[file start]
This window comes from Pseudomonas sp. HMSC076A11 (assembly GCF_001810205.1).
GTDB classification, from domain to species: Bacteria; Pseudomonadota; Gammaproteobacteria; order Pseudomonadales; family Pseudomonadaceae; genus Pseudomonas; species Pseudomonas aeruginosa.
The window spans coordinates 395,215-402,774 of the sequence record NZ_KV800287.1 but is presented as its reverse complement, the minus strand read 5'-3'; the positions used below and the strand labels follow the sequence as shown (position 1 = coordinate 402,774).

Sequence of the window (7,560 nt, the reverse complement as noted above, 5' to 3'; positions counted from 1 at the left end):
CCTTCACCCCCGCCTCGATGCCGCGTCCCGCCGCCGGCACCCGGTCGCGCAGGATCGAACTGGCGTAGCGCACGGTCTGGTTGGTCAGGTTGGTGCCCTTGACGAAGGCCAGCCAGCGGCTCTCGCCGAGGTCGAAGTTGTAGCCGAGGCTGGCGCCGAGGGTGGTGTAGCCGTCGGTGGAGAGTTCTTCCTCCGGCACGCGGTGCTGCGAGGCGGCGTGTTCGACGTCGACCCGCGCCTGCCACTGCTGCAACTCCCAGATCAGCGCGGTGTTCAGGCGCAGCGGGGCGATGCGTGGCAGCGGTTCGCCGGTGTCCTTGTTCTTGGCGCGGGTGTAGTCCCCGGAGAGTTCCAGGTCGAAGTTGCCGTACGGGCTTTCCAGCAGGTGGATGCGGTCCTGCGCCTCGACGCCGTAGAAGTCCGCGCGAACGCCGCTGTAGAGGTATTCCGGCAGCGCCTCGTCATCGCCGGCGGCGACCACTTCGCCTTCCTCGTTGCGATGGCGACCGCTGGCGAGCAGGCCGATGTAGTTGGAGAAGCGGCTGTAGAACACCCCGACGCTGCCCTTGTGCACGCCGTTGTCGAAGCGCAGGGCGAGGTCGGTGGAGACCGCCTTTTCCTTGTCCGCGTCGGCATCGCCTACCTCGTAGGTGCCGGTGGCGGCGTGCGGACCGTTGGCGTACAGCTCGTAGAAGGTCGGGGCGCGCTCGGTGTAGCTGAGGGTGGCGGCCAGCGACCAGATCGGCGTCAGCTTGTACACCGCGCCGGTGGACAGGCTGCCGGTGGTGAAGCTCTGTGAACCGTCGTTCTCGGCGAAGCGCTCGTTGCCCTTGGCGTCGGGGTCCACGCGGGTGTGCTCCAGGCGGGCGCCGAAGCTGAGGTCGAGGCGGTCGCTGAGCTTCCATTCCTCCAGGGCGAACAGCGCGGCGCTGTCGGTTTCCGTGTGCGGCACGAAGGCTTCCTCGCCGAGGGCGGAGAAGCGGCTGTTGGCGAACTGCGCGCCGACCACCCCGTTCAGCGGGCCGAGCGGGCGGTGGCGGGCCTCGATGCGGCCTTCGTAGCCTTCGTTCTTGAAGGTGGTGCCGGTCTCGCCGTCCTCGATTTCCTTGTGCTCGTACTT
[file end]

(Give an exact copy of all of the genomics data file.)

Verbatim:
This window comes from Pseudomonas sp. HMSC076A11 (assembly GCF_001810205.1).
GTDB classification, from domain to species: Bacteria; Pseudomonadota; Gammaproteobacteria; order Pseudomonadales; family Pseudomonadaceae; genus Pseudomonas; species Pseudomonas aeruginosa.
The window spans coordinates 395,215-402,774 of the sequence record NZ_KV800287.1 but is presented as its reverse complement, the minus strand read 5'-3'; the positions used below and the strand labels follow the sequence as shown (position 1 = coordinate 402,774).

Sequence of the window (7,560 nt, the reverse complement as noted above, 5' to 3'; positions counted from 1 at the left end):
CCTTCACCCCCGCCTCGATGCCGCGTCCCGCCGCCGGCACCCGGTCGCGCAGGATCGAACTGGCGTAGCGCACGGTCTGGTTGGTCAGGTTGGTGCCCTTGACGAAGGCCAGCCAGCGGCTCTCGCCGAGGTCGAAGTTGTAGCCGAGGCTGGCGCCGAGGGTGGTGTAGCCGTCGGTGGAGAGTTCTTCCTCCGGCACGCGGTGCTGCGAGGCGGCGTGTTCGACGTCGACCCGCGCCTGCCACTGCTGCAACTCCCAGATCAGCGCGGTGTTCAGGCGCAGCGGGGCGATGCGTGGCAGCGGTTCGCCGGTGTCCTTGTTCTTGGCGCGGGTGTAGTCCCCGGAGAGTTCCAGGTCGAAGTTGCCGTACGGGCTTTCCAGCAGGTGGATGCGGTCCTGCGCCTCGACGCCGTAGAAGTCCGCGCGAACGCCGCTGTAGAGGTATTCCGGCAGCGCCTCGTCATCGCCGGCGGCGACCACTTCGCCTTCCTCGTTGCGATGGCGACCGCTGGCGAGCAGGCCGATGTAGTTGGAGAAGCGGCTGTAGAACACCCCGACGCTGCCCTTGTGCACGCCGTTGTCGAAGCGCAGGGCGAGGTCGGTGGAGACCGCCTTTTCCTTGTCCGCGTCGGCATCGCCTACCTCGTAGGTGCCGGTGGCGGCGTGCGGACCGTTGGCGTACAGCTCGTAGAAGGTCGGGGCGCGCTCGGTGTAGCTGAGGGTGGCGGCCAGCGACCAGATCGGCGTCAGCTTGTACACCGCGCCGGTGGACAGGCTGCCGGTGGTGAAGCTCTGTGAACCGTCGTTCTCGGCGAAGCGCTCGTTGCCCTTGGCGTCGGGGTCCACGCGGGTGTGCTCCAGGCGGGCGCCGAAGCTGAGGTCGAGGCGGTCGCTGAGCTTCCATTCCTCCAGGGCGAACAGCGCGGCGCTGTCGGTTTCCGTGTGCGGCACGAAGGCTTCCTCGCCGAGGGCGGAGAAGCGGCTGTTGGCGAACTGCGCGCCGACCACCCCGTTCAGCGGGCCGAGCGGGCGGTGGCGGGCCTCGATGCGGCCTTCGTAGCCTTCGTTCTTGAAGGTGGTGCCGGTCTCGCCGTCCTCGATTTCCTTGTGCTCGTACTT